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Jumping higher?
#1
Hey guys,
I signed up to hopefully learn more about this technique to get more air:
http://bit.ly/jumpmanu
Has anyone had any experience with it or anything similar?
It sounds pretty do-able
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#2
I did plyometrics one summer and it was amazing how much higher i could jump. Not only that I was much much faster as well.
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#3
I putting up a post about the muscular training for basketball players and will cover this aspect as well. You can check it out from Basketball Drills any day now.

-Coach Mike
Coach Mike at www.basketballdrills.org
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#4
Plyometrics will definitely help give you more power to jump higher. It really strengthens up those legs.
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#5
I personally believe the best way to increase your vertical is by doing a proven program. I can link to a review of one that I know that gives people results. I would check out the review it is nicely done and describes the program very well.
https://basketballmentality.com/vert-shock-review/

Focus on body weight exercises these types of exercises will make you quicker off your feet and give you more explosion. Weights are nice but also puts you at more risk for injury.
Cick to get a free PDF on how to jump higher by 4"inches in under an hour!➡https://VericalJump.gr8.com/
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#6
I think learning how to jump higher begins with the fundamentals, and I mean that literally. Establishing the proper jumping form and honing it can actually be a critical step in getting a higher vertical, not only because it fixes any improper movements you might be making while jumping, but it can save you from unnecessary injuries down the road when you're doing exercises.

As far as the exercises that you should implement into your training routine, plyometrics and weight training exercises are definitely the way to go. Plyometrics work on increasing your speed and making you more explosive when jumping, why weight training develops your strength which aids with stability and adds slightly to the power going into your jump. (This article sums up nicely which exercises you should aim for).

Now, if you choose to bootstrap the process and do all of the research and planning yourself, then I'd recommend you first learn as much as you can on jump training, then flesh out your training sessions, and plan out your rest days and meals. However, if you want to skip this step or just feel more inclined to go with something a little more grounded, then there's always the option of going with a jump program.

From what I've read online, Vert Shock and The Jump Manual seem to be the two best jump programs available, though I'm sure there are plenty more out there that can work just as well. It's best to do your own research, read a couple of reviews from different sources, and draw your conclusion on which program suits you best.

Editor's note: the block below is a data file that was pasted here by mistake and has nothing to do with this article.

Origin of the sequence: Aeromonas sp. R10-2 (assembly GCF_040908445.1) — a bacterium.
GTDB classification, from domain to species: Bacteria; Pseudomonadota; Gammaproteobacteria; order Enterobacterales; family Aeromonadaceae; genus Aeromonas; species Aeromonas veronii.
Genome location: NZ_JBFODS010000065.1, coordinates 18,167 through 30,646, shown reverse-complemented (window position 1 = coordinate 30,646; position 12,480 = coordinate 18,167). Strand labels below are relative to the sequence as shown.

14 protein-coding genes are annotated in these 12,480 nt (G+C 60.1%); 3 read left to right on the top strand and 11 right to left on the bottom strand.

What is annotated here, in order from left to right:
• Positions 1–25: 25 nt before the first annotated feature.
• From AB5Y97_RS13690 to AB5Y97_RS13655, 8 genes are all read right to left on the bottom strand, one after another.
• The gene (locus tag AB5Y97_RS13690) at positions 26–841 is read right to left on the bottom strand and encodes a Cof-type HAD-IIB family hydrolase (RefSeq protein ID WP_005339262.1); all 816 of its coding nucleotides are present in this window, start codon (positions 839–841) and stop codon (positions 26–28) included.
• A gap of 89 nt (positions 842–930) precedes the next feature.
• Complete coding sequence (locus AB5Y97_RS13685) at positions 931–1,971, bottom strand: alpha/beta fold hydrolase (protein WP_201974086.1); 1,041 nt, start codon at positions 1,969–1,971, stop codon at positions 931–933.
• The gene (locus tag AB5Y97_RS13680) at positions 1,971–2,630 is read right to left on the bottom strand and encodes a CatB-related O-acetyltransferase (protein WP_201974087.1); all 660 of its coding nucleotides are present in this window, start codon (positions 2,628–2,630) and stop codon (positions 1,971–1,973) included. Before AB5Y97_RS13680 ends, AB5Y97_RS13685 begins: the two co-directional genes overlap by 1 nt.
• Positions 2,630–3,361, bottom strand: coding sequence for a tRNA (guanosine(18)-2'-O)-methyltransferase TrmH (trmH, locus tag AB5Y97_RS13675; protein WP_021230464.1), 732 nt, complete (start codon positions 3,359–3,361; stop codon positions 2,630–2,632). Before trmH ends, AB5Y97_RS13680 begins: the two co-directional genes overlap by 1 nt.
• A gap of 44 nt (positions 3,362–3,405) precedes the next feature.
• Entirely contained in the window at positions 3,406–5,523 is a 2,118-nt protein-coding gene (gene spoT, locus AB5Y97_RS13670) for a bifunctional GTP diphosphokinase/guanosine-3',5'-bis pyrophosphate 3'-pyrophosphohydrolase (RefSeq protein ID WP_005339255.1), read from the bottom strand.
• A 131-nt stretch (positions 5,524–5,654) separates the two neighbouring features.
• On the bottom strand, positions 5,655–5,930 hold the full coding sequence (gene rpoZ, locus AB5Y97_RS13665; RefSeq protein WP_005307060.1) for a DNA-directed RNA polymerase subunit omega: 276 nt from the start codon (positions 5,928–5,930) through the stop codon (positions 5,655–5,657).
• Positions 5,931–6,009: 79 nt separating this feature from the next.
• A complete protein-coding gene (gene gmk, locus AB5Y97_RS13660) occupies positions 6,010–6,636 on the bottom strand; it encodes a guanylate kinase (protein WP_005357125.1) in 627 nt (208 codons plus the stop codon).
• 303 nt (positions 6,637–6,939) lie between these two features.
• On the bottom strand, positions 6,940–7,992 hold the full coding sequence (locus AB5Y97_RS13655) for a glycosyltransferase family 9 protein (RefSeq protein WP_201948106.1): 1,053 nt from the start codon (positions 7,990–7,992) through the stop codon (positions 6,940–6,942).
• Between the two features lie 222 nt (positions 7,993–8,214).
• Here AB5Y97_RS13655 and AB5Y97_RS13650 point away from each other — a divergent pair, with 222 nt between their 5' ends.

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#7
(Nov 27, 2020, 10:00 pm)gabeball Wrote: I think learning how to jump higher begins with the fundamentals, and I mean that literally. Establishing the proper jumping form and honing it can actually be a critical step in getting a higher vertical, not only because it fixes any improper movements you might be making while jumping, but it can save you from unnecessary injuries down the road when you're doing exercises.

As far as the exercises that you should implement into your training routine, plyometrics and weight training exercises are definitely the way to go. Plyometrics work on increasing your speed and making you more explosive when jumping, why weight training develops your strength which aids with stability and adds slightly to the power going into your jump. (This article sums up nicely which exercises you should aim for).

Now, if you choose to bootstrap the process and do all of the research and planning yourself, then I'd recommend you first learn as much as you can on jump training, then flesh out your training sessions, and plan out your rest days and meals. However, if you want to skip this step or just feel more inclined to go with something a little more grounded, then there's always the option of going with a jump program.

From what I've read online, Vert Shock and The Jump Manual seem to be the two best jump programs available, though I'm sure there are plenty more out there that can work just as well. It's best to do your own research, read a couple of reviews from different sources, and draw your conclusion on which program suits you best.
Sometimes I feel like all I have to do is add extra weight to start jumping higher without the weight. But technique is also important.
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#8
(Sep 23, 2022, 11:38 am)JakeRider Wrote:
(Nov 27, 2020, 10:00 pm)gabeball Wrote: From what I've read online, Vert Shock and The Jump Manual seem to be the two best jump programs available, though I'm sure there are plenty more out there that can work just as well. It's best to do your own research, read a couple of reviews from different sources, and draw your conclusion on which program suits you best.
Sometimes I feel like all I have to do is add extra weight to start jumping higher without the weight. But technique is also important.


You're right. I jumped in with an extra 5kg for exactly 1 month. And after a month I was already jumping higher without the extra weight. It's a good technique.
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